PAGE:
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MI’s broken promises

Balwinder Singh, a former spy, feels that if he had been aware of the agony and suffering in store for a spy, and that too without any financial or social support, he would have never joined the ranks. Kuldeep Mann examines...

india Updated: Mar 16, 2008 02:02 IST
Kuldeep Mann

All expenses-paid trips across the border to Pakistan, unlimited supply of free rum and the salary of a then princely sum of Rs 1,000. Life was good and full of excitement.

Balwinder Singh was a spy, in the employ of the Army’s military intelligence. Singh says, “I was introduced to MI by Kashmir Singh (recently released from a Pakistani jail).”

Singh met an MI major in Jalandhar and he was on. He was soon packed off to a safehouse for training, which, by all accounts, was nothing as comprehensive and rigorous as the Research and Analysis Wing gave its spies.

“I was given training in how to offer namaaz and some basic tips about Pakistani culture,” Singh says. And, of course, a new identity: Pervez Yusuf. That completed his makeover as a spy.

Singh remembers vividly the first time he crossed into Pakistan. It was in the summer of 1972. He was wearing a kurta and churidar – as if that’s the national dress across the border (it should have been a pathani suit instead).

The former spy refused to divulge operational details. But not out of fear of state reprisal. “It would amount to treachery with the nation,” Singh said simply, without a hint of hesitation.

He has serious complaints about the way his employers treated him. He lives in a one-room house with his wife and two children. The village panchayat recently built a bathroom in his house.

Singh doesn’t make very much now as a watchman – perhaps a little more than what he earned as a spy almost three decades ago.

“Had I been aware of the agony and suffering in store for a spy, and that too without any financial or social support, I would never have joined the ranks,” he says.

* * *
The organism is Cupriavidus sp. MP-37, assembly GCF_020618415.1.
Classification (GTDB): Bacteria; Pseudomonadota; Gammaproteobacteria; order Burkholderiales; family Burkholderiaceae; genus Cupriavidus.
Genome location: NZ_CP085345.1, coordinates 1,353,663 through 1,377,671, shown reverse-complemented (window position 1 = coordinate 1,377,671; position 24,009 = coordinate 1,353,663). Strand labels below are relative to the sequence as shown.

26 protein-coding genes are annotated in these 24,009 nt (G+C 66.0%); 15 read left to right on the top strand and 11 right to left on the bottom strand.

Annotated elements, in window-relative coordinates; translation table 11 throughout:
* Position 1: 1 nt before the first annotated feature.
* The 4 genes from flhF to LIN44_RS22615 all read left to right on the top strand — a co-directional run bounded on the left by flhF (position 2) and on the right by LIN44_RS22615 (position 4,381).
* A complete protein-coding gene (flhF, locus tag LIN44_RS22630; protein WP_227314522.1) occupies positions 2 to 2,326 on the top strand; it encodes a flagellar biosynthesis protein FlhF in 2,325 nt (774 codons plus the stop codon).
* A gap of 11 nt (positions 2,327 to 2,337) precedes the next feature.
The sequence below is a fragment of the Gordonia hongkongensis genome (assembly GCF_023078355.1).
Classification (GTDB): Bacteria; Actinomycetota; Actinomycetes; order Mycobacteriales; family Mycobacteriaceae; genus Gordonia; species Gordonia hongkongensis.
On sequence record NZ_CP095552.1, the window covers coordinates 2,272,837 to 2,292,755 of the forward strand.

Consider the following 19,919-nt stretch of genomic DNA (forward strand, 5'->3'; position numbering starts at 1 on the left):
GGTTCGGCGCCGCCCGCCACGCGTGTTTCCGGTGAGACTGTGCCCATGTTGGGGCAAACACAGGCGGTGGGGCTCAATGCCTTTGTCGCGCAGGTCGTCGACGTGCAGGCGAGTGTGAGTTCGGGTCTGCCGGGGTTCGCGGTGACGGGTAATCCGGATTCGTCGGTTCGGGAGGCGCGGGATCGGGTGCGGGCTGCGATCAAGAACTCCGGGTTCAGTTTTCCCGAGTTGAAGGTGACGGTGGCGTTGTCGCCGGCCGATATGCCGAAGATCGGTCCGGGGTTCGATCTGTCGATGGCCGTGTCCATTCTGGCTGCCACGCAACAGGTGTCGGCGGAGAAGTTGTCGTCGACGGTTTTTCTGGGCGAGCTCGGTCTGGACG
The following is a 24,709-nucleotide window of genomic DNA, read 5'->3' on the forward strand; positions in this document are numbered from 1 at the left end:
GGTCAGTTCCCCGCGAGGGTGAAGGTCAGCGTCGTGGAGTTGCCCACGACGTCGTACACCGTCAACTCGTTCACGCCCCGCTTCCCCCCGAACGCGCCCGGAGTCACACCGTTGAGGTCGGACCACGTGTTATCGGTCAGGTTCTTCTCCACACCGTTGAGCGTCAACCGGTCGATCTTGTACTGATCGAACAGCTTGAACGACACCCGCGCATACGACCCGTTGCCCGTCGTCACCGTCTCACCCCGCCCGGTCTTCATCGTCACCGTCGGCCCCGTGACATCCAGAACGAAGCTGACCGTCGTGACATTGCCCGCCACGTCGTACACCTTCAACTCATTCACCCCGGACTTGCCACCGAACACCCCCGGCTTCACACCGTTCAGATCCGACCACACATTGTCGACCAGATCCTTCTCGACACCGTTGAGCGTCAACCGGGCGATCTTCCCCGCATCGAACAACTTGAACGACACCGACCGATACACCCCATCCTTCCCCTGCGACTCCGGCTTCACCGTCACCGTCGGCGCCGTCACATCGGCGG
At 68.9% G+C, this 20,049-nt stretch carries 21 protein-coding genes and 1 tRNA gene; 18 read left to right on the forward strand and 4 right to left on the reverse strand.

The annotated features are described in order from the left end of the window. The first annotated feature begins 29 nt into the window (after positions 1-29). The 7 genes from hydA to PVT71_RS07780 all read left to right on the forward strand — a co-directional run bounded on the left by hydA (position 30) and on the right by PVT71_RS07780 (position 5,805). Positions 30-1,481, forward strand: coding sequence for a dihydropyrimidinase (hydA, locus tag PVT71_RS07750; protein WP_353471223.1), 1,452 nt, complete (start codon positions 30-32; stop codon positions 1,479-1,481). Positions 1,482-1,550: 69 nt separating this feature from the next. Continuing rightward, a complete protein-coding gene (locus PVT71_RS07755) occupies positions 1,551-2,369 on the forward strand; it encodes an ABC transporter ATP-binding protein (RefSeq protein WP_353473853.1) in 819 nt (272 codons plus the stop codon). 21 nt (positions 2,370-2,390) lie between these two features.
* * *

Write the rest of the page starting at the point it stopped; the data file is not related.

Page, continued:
He did then. That’s something he cannot change. And for a while life was indeed good. He was promised a monthly salary of Rs 1,000 and all the service benefits in case of arrest or casualty.

“The MI officials also used to bear all our boarding and lodging expenses during our stay in Amritsar and mission visits to Pakistan. They also used to supply us plenty of rum without charging any money.”

Singh would be sent to Lahore, Karachi and Peshawar – in every instance the launch was from Amritsar. He went in; spent as many days as needed and slipped back into the country after completing his mission.

Then he got unlucky. He was arrested.

“For two years, I was kept in illegal custody,” Singh says. And he was beaten mercilessly. “They broke every bone in my body.” He was eventually taken to court and tried, getting 10 years in jail.

“We suffered additional torture for demanding the ration to cook our meals as we couldn’t eat beef that was served to all prisoners,” Singh says, adding, “they also tried to turn us against India and spy for them.”

Of course, he didn’t agree. “I was not going to spy on India for them. No way.”

Singh got in touch with his parents after four years in jail and was shocked to know that military intelligence was not paying them anything. He won’t betray his country, but MI didn’t think anything of betraying his trust.

Things didn’t change at all even after his release in 1986. Soon he married. Singh says he pleaded with military intelligence for some compensation but met with no success at all. He was 40 then.

Now Singh is 61 and works as a driver-cum-watchman at a private school. His one-room house has no windows, doors or a boundary wall.

An intelligence official told HT: “There is gross misuse of secret funds given to MI officials for spying operations. They pocket most of it and give little to those who actually risk their lives spying for them.”

BJP MP Navjot Singh Sidhu says he plans to raise in Parliament the issue of people who are hired to spy and are then dumped if they are arrested. “There should be a sustainable policy on this,” he said.